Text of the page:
MEMPHIS, TN (abc24.com) - The lawyers are still making money. Your money. So far, the Memphis suburbs and Shelby County have spent roughly two million taxpayer dollars in the municipal schools fight. Even with the ruling stopping communities from moving forward with their plans to start their own school systems, the meter is running.
“My understanding is attorneys will be meeting Monday,” says Shelby County Commissioner Chris Thomas. “They will be looking at options of appealing, or legislation, or talk about the charter schools.”
Charter schools must be run by non-profit organizations. No matter how you slice it, Germantown, Collierville, Arlington, Lakeland, Bartlett and Millington aren’t non-profit organizations.
There is this thing called public conversion schools. Any public school could be involved. Unified School Board member David Pickler says, “All it takes is a vote of fifty percent of the teachers, or fifty percent of the parents in that particular school to convert it to charter.”
Not many people know about the law, and many say they can’t remember it ever being used. But if the Memphis suburbs want their own schools in August of next year, David Pickler says it’s something they should consider.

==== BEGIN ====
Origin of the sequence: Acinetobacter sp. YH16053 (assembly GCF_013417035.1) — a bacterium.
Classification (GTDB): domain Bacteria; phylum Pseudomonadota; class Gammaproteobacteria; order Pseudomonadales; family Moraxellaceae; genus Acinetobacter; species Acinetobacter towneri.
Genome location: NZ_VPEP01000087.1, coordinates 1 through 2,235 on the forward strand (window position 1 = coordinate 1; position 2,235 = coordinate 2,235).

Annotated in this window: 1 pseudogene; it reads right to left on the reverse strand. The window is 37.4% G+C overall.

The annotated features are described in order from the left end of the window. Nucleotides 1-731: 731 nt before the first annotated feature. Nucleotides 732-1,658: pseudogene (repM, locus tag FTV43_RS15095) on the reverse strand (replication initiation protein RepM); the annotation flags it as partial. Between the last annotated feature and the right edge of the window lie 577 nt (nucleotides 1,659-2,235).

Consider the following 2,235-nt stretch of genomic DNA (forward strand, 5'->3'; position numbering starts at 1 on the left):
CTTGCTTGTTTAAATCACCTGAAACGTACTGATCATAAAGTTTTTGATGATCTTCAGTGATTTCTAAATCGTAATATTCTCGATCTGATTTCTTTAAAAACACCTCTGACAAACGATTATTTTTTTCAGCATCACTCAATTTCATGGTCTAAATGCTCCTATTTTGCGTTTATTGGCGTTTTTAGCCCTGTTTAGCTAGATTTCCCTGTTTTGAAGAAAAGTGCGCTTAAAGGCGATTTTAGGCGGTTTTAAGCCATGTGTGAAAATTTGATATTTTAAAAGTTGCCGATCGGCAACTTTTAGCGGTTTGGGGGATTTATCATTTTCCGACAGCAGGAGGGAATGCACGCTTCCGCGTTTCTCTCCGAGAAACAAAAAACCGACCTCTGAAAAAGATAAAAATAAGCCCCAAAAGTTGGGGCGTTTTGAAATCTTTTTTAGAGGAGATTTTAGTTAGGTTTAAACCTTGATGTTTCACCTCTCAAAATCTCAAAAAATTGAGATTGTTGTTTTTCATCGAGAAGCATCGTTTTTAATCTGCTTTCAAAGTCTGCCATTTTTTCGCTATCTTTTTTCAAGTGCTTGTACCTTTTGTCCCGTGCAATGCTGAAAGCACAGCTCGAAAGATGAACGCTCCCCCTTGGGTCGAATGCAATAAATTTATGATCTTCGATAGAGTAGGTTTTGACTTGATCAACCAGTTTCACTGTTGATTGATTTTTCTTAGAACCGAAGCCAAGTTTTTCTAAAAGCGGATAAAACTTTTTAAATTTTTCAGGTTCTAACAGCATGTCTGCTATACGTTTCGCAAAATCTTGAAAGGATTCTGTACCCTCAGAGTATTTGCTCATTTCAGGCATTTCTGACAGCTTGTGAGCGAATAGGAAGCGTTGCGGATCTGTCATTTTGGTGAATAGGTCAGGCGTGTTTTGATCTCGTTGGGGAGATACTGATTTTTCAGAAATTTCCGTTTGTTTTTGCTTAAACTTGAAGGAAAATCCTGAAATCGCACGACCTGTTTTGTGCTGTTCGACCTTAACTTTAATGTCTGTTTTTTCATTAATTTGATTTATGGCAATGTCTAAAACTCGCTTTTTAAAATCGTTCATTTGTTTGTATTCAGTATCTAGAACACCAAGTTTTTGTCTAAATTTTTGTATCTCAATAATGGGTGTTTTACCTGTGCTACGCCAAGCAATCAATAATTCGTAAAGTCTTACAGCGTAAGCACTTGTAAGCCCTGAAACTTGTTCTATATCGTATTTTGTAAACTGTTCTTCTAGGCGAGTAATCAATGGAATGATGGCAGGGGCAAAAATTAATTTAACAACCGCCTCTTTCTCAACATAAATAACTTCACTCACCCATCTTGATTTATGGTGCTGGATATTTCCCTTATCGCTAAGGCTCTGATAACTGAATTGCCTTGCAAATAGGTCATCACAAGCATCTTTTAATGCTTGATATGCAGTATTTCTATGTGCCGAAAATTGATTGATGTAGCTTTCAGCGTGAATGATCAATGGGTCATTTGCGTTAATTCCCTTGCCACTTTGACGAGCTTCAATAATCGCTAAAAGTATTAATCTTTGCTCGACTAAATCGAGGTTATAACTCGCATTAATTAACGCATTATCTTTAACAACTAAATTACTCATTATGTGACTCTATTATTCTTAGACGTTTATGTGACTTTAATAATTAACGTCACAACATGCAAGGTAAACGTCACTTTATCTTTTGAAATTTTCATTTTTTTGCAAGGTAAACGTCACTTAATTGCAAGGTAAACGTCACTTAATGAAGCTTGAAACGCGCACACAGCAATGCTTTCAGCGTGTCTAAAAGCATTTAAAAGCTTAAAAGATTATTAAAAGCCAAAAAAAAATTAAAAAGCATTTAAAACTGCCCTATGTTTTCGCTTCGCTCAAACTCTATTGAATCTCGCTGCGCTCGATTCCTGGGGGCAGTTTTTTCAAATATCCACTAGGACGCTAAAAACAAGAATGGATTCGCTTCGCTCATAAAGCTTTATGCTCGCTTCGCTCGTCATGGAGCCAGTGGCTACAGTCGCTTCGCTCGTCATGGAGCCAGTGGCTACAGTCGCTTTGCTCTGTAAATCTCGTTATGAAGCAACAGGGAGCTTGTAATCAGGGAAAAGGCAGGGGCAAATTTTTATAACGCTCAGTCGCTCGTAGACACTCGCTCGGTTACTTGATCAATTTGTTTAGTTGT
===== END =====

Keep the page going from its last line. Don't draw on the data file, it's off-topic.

“When you convert to a charter,” according to Pickler, “all of a sudden you receive true autonomy. You go to the Board of Education. They grant you the charter, to allow you to operate that school system as a charter for a period of years. You have the ability to set curriculum, to have the ability to set specific standards like school hours.”
Pickler hopes people will start talking about education and ideas and take the lawyers out of the picture, because there is clearly still going to be a lot to talk about.
“Municipalities are going to get their own school system,” says County Commissioner Chris Thomas. “It’s just a matter of when.”